U.S. PRESIDENT BILL CLINTON AND ISRAELI PRIME MINISTER YITZHAK RABIN
JERUSALEM, OCTOBER 27, 1994
PRIME MINISTER RABIN: Mr. President, Ladies and Gentlemen,
I believed that we experienced, during the visit of President Clinton in the region, a real move towards peace. No doubt that the visit of President Clinton was crowned yesterday by the second peace treaty between an Arab country and Israel, the first one after the convening of the Madrid peace conference.
We look, from Israel’s point of view, to President Clinton as a friend of Israel, and a president that works very hard to bring about what we dreamt for, aspired to, to achieve comprehensive peace. It is to say, peace with our four neighboring Arab countries. With two, it has been accomplished. No doubt, the visit of the President in Damascus I believe will bring about certain changes or movements towards better negotiations, better possibilities, to overcome the gaps between the positions of Israel and Syria.
There is no doubt in my mind, that during the term of you, Mr. President, as the President of the United States, we have seen dramatic change in the relations between those Arab partners with whom we negotiate. We signed the Declaration of Principles between us and the PLO on the lawn of the White House. It was followed by the negotiations to bring about the first phase of its implementation in the Gaza-Jericho first agreement. We engaged today in continuation of our negotiations with the Palestinians about early empowerment, elections. And no doubt yesterday, we signed a peace treaty that the President helped to bring about and witnessed.
In two years, to reach two agreements – one with the Palestinians with which we have a long history of suspicion, hatred, prejudice, bloodshed; and with the Jordanians, that I remember over 46 years ago, in this city, I fought them and they fought me.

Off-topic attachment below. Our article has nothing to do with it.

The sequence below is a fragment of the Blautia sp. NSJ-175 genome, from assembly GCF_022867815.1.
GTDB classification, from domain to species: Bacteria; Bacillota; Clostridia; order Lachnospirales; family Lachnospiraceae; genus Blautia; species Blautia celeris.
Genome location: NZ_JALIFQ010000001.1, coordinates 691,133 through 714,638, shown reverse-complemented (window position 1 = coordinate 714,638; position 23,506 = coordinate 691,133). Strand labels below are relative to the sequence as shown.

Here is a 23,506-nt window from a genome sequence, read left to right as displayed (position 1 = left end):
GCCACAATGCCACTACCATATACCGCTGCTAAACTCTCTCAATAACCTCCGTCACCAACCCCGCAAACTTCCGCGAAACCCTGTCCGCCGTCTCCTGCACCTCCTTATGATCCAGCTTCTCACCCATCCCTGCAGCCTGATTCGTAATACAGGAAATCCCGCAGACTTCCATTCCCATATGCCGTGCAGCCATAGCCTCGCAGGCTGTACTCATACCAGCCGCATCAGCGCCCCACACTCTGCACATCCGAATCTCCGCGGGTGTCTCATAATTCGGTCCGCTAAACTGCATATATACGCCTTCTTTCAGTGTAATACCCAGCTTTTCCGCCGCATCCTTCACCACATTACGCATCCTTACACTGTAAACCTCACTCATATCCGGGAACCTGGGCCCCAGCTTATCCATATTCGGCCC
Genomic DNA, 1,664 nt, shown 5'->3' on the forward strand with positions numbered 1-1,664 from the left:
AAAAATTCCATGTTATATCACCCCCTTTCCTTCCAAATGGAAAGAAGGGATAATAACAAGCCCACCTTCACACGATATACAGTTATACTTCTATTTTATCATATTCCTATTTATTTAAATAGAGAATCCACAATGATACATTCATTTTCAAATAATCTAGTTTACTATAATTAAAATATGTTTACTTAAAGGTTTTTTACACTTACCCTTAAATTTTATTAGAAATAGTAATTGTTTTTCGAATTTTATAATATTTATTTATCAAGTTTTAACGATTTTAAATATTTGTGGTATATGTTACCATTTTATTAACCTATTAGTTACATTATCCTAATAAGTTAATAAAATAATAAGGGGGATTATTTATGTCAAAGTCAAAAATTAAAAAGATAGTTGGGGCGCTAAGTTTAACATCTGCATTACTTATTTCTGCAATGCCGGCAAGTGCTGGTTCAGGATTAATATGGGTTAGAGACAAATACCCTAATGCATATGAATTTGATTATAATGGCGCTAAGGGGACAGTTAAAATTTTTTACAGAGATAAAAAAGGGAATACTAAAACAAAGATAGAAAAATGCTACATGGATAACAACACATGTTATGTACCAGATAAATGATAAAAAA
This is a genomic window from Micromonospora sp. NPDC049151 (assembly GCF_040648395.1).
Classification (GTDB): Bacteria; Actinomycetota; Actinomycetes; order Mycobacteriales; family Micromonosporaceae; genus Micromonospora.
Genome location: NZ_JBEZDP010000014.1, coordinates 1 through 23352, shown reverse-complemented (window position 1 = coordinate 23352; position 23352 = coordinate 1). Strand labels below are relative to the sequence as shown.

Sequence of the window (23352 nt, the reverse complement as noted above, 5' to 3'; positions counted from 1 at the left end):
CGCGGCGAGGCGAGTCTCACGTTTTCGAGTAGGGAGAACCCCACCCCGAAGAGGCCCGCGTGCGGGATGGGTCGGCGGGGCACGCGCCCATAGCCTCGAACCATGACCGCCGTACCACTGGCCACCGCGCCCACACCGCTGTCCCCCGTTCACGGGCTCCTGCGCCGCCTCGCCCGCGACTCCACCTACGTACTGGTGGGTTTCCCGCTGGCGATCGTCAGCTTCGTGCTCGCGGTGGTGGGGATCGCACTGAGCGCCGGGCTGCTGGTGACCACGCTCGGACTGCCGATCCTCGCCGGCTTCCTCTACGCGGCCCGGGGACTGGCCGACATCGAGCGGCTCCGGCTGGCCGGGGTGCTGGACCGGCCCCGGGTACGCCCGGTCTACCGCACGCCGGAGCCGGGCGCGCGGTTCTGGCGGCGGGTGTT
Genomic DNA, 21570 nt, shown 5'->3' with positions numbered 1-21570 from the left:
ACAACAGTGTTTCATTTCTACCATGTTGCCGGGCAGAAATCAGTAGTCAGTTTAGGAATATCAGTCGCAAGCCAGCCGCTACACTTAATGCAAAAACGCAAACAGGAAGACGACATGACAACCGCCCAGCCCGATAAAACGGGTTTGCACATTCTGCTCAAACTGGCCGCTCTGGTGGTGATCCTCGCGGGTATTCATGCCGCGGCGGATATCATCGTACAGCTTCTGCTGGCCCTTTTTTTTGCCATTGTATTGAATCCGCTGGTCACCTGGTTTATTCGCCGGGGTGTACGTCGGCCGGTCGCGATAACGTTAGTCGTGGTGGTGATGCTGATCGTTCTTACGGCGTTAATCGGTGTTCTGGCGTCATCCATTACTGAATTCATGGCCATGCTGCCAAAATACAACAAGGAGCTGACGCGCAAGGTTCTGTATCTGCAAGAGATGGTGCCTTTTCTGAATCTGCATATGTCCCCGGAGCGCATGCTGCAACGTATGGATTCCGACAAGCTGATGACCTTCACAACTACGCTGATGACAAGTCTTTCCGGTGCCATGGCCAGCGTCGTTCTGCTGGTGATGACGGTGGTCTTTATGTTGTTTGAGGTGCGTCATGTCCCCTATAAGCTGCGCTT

We look forward to make it possible to overcome yet the differences between Syria and Lebanon and us. It might take time. One has to be patient. One has to understand that there are problems. I believe that it will not take long, and hopefully we will find ways and means by which to overcome them.
I hope, Mr. President, that you will continue sending Secretary Christopher, who has worked very hard and strived, in your name, with the purpose to find ways to overcome the differences.
Allow me also to add that the government of Israel of today is determined on one hand to continue all our efforts to bring about comprehensive peace; but at the same time, we are fully aware that there are enemies of peace. For us, the enemies of peace are the extreme Islamic radical terror movements. Among the Palestiniains, they are the HAMAS and the Islamic Jihad. Ninety percent of the terror activities against us are carried out by them. The extreme radical Islamic elements are enemies of peace and enemies of the Palestinians with whom we reached the agreement and try to implement it.
In Lebanon, Hizbullah, which is a part of the ugly wave of Khomeinism without Khomeini that is all over the Arab world and Islamic world. Whatever happens in Algeria is not related whatsoever to the Arab-Israeli conflict, or in Sudan, or in fighting within Egypt. This ugly wave threatens not only the peace. They are the infrastructure of international terrorism. And behind them, to a certain extent for certain parties, or to a larger extent, is Iran. Therefore, Mr. President, we support your policy of dual containment. We believe it is vital to peace in the Middle East, to stability among the Arab and the Muslim world, and to prevent international terrorism.
We thank you very much. You heard today in our Knesset the government and the opposition, together joined in support of the peace treaty with Jordan, in expressing thanks to you, Mr. President, to the way that you have stood and stand in support of Israel’s security, while trying to bring about advancement, which was successful so far in bringing peace to the region.
Therefore today, here in Jerusalem, the united city, the capital of Israel, and the heart of the Jewish people, we thank you. Thank you very much.
PRESIDENT CLINTON: I had the opportunity to speak at the Knesset this evening and to outline my position on a number of matters. I will be very brief. I would like to make just a couple of points.
First of all, at my first meeting with Prime Minister Rabin shortly after I became President, he told me he was prepared to take risks for peace, and I told him that if that was the case, the job of the United States was to minimize those risks. For many months now we have done our best to do our jobs, I think it’s fair to say with a reasonable amount of success of which the people of Israel can be proud and in which they can feel secure, and one in which I hope the American people take pride.